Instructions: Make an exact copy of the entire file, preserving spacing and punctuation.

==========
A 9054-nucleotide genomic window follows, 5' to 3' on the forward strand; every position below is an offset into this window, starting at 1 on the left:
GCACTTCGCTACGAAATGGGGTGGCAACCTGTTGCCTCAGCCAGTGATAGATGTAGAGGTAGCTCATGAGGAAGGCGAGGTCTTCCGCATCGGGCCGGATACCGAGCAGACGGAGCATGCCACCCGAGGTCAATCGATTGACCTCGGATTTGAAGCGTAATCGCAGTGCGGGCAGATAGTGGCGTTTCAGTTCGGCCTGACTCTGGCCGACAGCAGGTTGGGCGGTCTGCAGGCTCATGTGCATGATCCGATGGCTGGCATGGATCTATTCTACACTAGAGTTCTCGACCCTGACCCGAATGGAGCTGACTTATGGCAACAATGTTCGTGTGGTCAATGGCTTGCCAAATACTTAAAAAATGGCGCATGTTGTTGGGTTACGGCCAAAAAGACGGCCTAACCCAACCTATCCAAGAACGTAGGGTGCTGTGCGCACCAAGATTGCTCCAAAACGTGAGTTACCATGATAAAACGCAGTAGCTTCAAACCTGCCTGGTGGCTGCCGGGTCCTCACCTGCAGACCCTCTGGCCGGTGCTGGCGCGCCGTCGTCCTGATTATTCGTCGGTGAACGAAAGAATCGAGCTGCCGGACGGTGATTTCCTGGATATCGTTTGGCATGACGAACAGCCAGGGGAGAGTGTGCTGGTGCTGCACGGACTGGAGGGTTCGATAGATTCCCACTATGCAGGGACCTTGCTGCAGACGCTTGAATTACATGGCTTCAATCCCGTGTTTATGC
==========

A 9054-nucleotide genomic window follows, 5' to 3' on the forward strand; every position below is an offset into this window, starting at 1 on the left:
GCACTTCGCTACGAAATGGGGTGGCAACCTGTTGCCTCAGCCAGTGATAGATGTAGAGGTAGCTCATGAGGAAGGCGAGGTCTTCCGCATCGGGCCGGATACCGAGCAGACGGAGCATGCCACCCGAGGTCAATCGATTGACCTCGGATTTGAAGCGTAATCGCAGTGCGGGCAGATAGTGGCGTTTCAGTTCGGCCTGACTCTGGCCGACAGCAGGTTGGGCGGTCTGCAGGCTCATGTGCATGATCCGATGGCTGGCATGGATCTATTCTACACTAGAGTTCTCGACCCTGACCCGAATGGAGCTGACTTATGGCAACAATGTTCGTGTGGTCAATGGCTTGCCAAATACTTAAAAAATGGCGCATGTTGTTGGGTTACGGCCAAAAAGACGGCCTAACCCAACCTATCCAAGAACGTAGGGTGCTGTGCGCACCAAGATTGCTCCAAAACGTGAGTTACCATGATAAAACGCAGTAGCTTCAAACCTGCCTGGTGGCTGCCGGGTCCTCACCTGCAGACCCTCTGGCCGGTGCTGGCGCGCCGTCGTCCTGATTATTCGTCGGTGAACGAAAGAATCGAGCTGCCGGACGGTGATTTCCTGGATATCGTTTGGCATGACGAACAGCCAGGGGAGAGTGTGCTGGTGCTGCACGGACTGGAGGGTTCGATAGATTCCCACTATGCAGGGACCTTGCTGCAGACGCTTGAATTACATGGCTTCAATCCCGTGTTTATGC